Molecular heterogeneity characterizes tumours’ evolution and adaptation and, because of its dynamics and continuous changes under external pressure, it is one of the major causes of drug resistance, contributing to therapy failure. Several studies reported evidence of molecular events occuring in individual tumours, including monoclonal or polyclonal resistance, and primary or secondary resistance mechanisms. While primary resistance is a phenomenon already present at the diagnosis of a tumor, the acquired one is strongly related to the selective pressure of treatments administered. Therefore, the pharmacological characteristics of a drug, including its potency, binding affinity and structure, largely influence the mechanism of resistance that will arise at the progression of the disease. As an example, the lung cancer experience clearly demonstrated that the highest is the potency of a drug on its target, the more are the possibilities that the mechanism of resistance will arise independently of the target itself. The present review is focused on tumour heterogeneity and its relation to resistance to targeted-therapy, based on treatment selective pressure across different tumour types, including lung, colorectal, prostate, breast cancer and melanoma. The mechanisms of resistance based on the drug potency and the selective pressure of treatments are discussed, leading to new drug developments or new therapeutic combinations.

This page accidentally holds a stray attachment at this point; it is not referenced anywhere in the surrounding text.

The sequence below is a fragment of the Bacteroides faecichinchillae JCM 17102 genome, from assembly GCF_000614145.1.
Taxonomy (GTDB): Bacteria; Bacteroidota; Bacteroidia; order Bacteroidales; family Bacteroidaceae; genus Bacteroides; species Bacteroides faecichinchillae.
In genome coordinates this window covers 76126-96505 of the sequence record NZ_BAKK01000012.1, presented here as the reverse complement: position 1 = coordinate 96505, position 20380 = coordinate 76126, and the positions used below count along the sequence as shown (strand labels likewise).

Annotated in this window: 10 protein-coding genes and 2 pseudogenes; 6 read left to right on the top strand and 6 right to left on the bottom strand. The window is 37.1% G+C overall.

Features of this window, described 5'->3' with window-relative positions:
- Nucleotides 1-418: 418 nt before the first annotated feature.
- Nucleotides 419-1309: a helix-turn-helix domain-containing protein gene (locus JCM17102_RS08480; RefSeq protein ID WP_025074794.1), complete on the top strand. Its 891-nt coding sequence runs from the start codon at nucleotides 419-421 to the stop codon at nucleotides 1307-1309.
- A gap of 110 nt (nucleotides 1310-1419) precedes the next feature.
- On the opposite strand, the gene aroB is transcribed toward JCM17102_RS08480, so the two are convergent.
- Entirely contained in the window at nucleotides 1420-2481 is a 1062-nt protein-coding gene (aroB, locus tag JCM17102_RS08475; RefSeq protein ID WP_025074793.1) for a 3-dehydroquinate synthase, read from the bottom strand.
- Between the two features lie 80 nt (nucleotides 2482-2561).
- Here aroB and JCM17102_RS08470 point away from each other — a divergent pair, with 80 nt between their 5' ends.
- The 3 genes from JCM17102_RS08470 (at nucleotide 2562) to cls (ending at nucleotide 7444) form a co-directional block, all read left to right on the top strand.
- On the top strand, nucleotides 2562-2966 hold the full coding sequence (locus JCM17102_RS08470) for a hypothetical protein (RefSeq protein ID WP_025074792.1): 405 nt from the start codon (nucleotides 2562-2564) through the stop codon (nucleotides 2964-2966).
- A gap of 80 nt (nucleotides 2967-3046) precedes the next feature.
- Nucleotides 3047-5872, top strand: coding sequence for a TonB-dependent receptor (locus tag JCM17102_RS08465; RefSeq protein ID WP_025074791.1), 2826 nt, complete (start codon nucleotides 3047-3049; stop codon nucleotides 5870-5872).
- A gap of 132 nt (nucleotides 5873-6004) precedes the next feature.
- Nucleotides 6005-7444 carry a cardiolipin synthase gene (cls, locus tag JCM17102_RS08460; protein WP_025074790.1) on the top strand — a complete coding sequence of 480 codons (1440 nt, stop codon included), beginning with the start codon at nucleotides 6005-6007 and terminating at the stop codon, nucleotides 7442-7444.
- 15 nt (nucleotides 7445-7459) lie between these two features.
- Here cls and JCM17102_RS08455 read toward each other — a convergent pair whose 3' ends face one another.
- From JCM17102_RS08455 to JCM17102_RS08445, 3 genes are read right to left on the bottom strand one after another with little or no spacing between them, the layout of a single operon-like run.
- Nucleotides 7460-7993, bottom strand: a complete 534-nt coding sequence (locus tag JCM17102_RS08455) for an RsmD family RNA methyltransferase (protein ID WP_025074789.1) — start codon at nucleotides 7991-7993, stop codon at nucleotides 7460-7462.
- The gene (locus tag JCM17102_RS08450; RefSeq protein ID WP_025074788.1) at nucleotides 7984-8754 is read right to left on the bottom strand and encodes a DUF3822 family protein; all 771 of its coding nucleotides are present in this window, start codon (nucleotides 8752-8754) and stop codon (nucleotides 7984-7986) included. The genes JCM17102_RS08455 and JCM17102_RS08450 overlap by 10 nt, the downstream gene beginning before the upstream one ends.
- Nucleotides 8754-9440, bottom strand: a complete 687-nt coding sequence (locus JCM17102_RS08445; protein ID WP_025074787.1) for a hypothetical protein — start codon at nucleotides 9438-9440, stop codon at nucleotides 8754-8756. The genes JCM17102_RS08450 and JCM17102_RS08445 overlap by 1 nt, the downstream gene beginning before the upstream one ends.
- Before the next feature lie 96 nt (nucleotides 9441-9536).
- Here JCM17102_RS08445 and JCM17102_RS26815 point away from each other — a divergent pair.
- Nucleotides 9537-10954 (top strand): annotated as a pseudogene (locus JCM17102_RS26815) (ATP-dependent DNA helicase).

Bibliographical noteFunding Information:
None. This research did not receive any specific grant from funding agencies in the public, commercial, or not-for-profit sectors.
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